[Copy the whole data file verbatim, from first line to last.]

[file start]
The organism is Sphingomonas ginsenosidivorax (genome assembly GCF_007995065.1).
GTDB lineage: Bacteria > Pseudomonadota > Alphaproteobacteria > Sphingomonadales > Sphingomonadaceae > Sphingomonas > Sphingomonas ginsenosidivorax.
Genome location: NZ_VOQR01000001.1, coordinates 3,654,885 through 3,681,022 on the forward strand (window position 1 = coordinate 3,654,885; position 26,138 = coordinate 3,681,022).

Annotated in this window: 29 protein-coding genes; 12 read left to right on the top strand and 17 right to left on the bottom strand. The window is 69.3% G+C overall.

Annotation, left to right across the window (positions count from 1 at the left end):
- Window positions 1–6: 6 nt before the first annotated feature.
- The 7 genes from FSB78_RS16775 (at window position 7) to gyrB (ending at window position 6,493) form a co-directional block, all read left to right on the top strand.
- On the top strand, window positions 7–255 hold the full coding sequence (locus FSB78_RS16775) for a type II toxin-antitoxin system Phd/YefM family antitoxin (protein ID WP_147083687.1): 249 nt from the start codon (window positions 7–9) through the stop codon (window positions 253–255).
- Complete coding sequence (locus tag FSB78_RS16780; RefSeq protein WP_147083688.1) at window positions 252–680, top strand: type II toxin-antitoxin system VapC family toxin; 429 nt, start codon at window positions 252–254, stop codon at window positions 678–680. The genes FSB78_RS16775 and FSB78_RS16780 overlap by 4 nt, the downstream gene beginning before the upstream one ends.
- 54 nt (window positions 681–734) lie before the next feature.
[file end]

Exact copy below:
The organism is Sphingomonas ginsenosidivorax (genome assembly GCF_007995065.1).
GTDB lineage: Bacteria > Pseudomonadota > Alphaproteobacteria > Sphingomonadales > Sphingomonadaceae > Sphingomonas > Sphingomonas ginsenosidivorax.
Genome location: NZ_VOQR01000001.1, coordinates 3,654,885 through 3,681,022 on the forward strand (window position 1 = coordinate 3,654,885; position 26,138 = coordinate 3,681,022).

Annotated in this window: 29 protein-coding genes; 12 read left to right on the top strand and 17 right to left on the bottom strand. The window is 69.3% G+C overall.

Annotation, left to right across the window (positions count from 1 at the left end):
- Window positions 1–6: 6 nt before the first annotated feature.
- The 7 genes from FSB78_RS16775 (at window position 7) to gyrB (ending at window position 6,493) form a co-directional block, all read left to right on the top strand.
- On the top strand, window positions 7–255 hold the full coding sequence (locus FSB78_RS16775) for a type II toxin-antitoxin system Phd/YefM family antitoxin (protein ID WP_147083687.1): 249 nt from the start codon (window positions 7–9) through the stop codon (window positions 253–255).
- Complete coding sequence (locus tag FSB78_RS16780; RefSeq protein WP_147083688.1) at window positions 252–680, top strand: type II toxin-antitoxin system VapC family toxin; 429 nt, start codon at window positions 252–254, stop codon at window positions 678–680. The genes FSB78_RS16775 and FSB78_RS16780 overlap by 4 nt, the downstream gene beginning before the upstream one ends.
- 54 nt (window positions 681–734) lie before the next feature.